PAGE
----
Toddlers Who Eat Fish Have Lower Risk of Neurodevelopmental Delays

Including fish in a toddler's diet may benefit neurodevelopment, say researchers from Penn State College of Medicine, and it might have something to do with the child's microbiome.

While several factors likely contribute to a child's brain development, such as genetics and environment, recent research suggests that infant nutrition and its influence on the gut microbiome may also impact neurodevelopmental outcomes. Moreover, other research has revealed links between the gut biome and autism spectrum disorder (ASD) and attention deficit hyperactivity disorder (ADHD).

In a study published in the journal Microorganisms, researchers from Penn State College of Medicine found more evidence that dietary choices may influence whether a child experiences a neurodevelopmental delay.

Specifically, they found that 12-month-old youngsters who consumed fish once a week were less likely to experience delays in motor skills, language abilities, social skills, and cognitive development than those who didn’t eat fish.

The team recruited 142 children from birth to 18 months to conduct the research. Using a standard food questionnaire developed by the CDC and the FDA, the researchers assessed the youngsters' diets at six and 12 months.

The scientists also recorded factors associated with child development, such as sex, ethnicity, race, household income, and exposure to pollution.

At six months, the team obtained saliva samples to determine the activity levels of specific bacteria. Then, at 18 months, the children's parents completed a survey to assess speech, motor, and social skills.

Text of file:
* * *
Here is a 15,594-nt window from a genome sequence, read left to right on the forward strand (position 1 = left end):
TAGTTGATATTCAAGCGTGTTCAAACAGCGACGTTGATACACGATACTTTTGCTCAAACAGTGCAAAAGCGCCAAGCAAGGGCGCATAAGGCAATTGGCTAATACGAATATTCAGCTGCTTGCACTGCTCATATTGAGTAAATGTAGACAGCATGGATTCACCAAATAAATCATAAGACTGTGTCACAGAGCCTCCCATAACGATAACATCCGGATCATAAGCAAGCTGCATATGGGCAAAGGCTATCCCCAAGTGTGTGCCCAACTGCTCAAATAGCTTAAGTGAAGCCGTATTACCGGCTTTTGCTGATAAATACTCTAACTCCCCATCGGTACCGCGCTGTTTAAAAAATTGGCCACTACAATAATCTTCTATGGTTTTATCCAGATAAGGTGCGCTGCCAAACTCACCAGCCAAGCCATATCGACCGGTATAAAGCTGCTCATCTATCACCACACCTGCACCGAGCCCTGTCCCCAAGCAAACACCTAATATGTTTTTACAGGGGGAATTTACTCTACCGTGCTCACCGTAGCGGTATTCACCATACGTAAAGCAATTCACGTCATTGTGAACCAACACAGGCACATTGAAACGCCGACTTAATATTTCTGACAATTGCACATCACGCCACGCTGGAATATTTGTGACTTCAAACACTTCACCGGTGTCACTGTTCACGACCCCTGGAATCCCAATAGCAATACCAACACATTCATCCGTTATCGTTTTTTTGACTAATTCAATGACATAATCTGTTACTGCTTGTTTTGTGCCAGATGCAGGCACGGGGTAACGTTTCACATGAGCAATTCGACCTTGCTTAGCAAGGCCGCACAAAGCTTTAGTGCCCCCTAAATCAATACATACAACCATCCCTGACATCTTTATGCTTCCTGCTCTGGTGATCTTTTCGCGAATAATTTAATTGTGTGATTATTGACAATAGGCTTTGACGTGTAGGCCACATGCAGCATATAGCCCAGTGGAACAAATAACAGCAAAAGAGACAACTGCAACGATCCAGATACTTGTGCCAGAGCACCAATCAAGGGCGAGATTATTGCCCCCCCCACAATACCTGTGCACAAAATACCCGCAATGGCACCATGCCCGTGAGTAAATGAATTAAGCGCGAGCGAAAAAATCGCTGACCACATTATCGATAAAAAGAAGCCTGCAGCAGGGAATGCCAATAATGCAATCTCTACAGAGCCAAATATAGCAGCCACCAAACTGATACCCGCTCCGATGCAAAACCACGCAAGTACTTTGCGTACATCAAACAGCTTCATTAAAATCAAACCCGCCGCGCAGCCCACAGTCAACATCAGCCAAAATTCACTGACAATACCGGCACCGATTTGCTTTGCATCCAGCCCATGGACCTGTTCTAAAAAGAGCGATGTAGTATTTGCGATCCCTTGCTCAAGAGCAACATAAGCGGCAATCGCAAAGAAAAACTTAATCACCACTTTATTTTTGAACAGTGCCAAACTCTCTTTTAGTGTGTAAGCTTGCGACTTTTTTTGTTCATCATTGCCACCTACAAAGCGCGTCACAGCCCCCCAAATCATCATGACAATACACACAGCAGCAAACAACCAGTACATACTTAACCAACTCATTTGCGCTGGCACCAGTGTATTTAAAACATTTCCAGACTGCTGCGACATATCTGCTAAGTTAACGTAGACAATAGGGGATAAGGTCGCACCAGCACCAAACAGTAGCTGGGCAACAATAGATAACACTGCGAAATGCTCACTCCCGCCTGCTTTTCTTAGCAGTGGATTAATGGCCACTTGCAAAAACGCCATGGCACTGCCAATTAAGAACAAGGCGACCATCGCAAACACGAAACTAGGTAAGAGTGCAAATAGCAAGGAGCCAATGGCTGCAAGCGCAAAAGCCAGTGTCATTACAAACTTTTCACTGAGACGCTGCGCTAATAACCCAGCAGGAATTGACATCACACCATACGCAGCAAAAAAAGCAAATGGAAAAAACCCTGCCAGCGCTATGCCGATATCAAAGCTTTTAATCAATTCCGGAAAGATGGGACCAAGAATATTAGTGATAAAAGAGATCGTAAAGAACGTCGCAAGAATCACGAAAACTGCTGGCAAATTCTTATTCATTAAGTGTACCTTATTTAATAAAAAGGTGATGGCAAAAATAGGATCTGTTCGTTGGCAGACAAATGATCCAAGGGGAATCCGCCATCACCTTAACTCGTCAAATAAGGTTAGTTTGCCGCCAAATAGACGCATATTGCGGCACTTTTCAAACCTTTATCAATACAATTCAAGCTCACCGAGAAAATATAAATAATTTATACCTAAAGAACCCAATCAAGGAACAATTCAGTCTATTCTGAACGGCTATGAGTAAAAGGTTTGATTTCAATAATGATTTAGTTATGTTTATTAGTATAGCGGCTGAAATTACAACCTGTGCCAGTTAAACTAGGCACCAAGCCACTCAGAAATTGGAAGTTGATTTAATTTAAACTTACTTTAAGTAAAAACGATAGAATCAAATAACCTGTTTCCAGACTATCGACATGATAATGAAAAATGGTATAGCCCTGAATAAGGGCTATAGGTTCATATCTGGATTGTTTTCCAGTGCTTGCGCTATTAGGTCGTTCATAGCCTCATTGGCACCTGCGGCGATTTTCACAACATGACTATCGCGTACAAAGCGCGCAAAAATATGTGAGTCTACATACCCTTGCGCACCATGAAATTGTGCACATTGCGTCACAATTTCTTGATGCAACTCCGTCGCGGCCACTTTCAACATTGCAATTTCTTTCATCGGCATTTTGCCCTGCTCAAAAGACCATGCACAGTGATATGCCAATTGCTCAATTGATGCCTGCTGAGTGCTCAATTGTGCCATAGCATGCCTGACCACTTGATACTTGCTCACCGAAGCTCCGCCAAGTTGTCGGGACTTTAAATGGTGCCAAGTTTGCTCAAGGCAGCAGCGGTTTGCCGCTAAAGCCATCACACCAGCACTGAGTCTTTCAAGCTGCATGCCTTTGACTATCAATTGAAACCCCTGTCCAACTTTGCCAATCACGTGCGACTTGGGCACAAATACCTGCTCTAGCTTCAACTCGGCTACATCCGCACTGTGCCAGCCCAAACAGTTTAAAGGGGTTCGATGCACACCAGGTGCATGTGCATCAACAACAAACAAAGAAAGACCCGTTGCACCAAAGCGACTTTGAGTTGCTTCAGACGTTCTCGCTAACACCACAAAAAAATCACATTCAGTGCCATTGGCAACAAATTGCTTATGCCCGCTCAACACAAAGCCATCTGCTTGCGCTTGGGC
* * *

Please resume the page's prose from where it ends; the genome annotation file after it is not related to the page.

At the study's conclusion, tests revealed that 16% of the participants were at risk for neurodevelopmental delays, and those at risk were less likely to consume fish once per week than children without delays.

Moreover, the team found that Hispanic ethnicity and increased activity of Candidatus Gracilibacteria — a microbe found in saliva — were linked to an increased risk of neurodevelopmental delays. In contrast, living in a home built after 1977, which is less likely to contain lead-based paint, and increased activity of Chlorobi — another saliva microbe — reduced that risk.

However, outside these non-dietary factors, eating fish once a week at one year of age still appeared to lower the risk of developmental delays, and this was intensified by the youngsters' microbiomes.

In a news release, corresponding author Steven Hicks, M.D., Ph.D., an associate professor of pediatrics at Penn State, said, "Our results suggest that microbial diversity may be important for the metabolism and utilization of essential nutrients, such as long-chain polyunsaturated fatty acids, that are associated with fish consumption."

Still, the study's authors say these results should be interpreted with caution, as the study only included a small number of participants. They note that randomized control trials assigning toddlers and their families to specific fish consumption groups would help clarify the findings.

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